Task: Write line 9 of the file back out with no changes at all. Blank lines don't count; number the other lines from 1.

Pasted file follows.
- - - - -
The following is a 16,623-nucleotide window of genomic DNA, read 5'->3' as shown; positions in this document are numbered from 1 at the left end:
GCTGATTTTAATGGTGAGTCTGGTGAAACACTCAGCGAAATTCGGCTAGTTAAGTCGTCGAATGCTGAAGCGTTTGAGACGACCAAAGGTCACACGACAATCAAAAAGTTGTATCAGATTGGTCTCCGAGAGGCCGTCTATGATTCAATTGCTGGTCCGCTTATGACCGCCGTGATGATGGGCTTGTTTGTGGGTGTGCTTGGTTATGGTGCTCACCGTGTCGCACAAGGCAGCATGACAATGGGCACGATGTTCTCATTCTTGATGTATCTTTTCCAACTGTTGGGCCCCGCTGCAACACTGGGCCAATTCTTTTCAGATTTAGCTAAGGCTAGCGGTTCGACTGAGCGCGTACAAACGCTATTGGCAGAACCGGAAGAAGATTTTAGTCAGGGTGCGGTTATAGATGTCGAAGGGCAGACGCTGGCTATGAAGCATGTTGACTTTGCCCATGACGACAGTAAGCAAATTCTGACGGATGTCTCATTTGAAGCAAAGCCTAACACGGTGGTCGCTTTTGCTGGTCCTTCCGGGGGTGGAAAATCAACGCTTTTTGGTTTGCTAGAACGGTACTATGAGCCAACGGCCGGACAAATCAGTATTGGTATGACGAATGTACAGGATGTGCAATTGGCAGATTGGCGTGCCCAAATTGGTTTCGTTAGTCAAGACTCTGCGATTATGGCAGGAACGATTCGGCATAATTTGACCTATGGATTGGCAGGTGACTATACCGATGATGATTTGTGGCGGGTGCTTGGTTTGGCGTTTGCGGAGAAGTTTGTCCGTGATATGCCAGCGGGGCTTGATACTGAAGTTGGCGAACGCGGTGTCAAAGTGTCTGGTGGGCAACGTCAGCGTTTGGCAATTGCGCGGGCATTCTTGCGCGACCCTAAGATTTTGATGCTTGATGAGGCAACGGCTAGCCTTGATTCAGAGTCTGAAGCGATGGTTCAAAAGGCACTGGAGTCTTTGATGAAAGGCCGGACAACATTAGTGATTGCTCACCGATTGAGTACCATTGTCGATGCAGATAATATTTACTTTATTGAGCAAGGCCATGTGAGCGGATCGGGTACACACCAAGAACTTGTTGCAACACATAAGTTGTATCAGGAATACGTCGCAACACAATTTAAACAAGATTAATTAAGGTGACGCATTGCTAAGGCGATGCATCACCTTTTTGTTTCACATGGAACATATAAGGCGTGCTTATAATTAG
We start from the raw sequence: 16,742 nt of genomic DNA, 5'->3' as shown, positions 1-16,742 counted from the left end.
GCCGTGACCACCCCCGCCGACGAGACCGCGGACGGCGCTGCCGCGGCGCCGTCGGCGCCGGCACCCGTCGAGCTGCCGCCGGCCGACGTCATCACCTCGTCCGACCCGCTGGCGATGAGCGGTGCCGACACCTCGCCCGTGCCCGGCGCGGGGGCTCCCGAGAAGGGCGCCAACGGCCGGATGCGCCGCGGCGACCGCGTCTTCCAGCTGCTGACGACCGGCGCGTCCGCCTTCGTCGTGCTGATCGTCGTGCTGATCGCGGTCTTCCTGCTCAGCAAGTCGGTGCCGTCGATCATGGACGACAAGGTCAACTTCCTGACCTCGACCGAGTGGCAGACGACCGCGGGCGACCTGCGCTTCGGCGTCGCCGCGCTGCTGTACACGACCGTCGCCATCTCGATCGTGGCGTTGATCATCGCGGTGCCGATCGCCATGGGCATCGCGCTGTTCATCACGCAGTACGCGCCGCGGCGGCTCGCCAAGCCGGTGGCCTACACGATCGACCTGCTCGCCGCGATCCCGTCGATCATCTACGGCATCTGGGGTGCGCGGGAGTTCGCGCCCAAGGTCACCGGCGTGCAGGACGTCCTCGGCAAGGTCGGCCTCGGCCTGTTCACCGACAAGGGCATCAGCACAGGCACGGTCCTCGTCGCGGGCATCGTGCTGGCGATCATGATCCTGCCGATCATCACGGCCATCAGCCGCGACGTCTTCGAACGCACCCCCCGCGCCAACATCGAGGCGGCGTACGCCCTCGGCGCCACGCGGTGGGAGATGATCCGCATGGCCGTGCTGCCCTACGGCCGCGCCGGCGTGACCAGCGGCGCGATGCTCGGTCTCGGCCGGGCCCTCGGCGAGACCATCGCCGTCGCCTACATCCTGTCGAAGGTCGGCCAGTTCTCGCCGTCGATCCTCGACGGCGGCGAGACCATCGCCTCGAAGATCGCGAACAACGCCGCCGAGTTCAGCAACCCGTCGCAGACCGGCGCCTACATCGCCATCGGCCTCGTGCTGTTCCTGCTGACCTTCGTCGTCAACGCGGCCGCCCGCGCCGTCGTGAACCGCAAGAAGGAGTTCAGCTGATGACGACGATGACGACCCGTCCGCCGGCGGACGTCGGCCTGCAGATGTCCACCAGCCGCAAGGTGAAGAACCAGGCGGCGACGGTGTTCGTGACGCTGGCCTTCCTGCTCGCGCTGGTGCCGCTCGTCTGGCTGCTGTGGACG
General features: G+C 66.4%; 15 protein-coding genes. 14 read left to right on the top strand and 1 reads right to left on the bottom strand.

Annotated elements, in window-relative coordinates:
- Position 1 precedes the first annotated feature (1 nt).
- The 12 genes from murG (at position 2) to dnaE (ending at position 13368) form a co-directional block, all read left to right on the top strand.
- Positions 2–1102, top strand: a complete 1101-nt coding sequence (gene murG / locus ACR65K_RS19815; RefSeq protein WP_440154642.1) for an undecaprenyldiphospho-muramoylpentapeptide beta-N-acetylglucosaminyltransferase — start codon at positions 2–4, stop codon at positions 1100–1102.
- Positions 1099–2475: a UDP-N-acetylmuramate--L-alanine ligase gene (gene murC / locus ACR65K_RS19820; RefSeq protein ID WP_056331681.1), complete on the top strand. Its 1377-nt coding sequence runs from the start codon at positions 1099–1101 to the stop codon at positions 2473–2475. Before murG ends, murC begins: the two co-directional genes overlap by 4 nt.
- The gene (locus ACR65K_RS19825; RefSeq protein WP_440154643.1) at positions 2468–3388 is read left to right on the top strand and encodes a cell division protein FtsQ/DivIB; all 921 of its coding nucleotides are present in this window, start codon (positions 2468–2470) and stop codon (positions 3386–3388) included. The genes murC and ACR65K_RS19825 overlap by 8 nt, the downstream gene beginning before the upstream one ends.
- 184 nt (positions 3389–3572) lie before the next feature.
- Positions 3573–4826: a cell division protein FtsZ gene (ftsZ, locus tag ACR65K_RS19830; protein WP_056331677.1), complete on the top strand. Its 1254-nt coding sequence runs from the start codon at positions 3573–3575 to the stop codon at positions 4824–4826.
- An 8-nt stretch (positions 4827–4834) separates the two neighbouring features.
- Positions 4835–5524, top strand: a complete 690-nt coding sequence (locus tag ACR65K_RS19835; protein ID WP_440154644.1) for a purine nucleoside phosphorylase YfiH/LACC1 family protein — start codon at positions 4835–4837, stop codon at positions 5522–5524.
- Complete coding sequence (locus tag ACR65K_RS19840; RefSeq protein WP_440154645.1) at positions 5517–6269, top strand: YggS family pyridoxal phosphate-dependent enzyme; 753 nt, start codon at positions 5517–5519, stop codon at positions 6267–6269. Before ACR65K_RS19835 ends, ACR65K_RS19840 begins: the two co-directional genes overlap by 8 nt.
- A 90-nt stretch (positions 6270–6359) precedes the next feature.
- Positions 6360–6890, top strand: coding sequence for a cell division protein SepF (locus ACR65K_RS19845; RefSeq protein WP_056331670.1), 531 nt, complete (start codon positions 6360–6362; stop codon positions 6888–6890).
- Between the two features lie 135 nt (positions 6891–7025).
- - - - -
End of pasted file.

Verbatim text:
- Positions 2–1102, top strand: a complete 1101-nt coding sequence (gene murG / locus ACR65K_RS19815; RefSeq protein WP_440154642.1) for an undecaprenyldiphospho-muramoylpentapeptide beta-N-acetylglucosaminyltransferase — start codon at positions 2–4, stop codon at positions 1100–1102.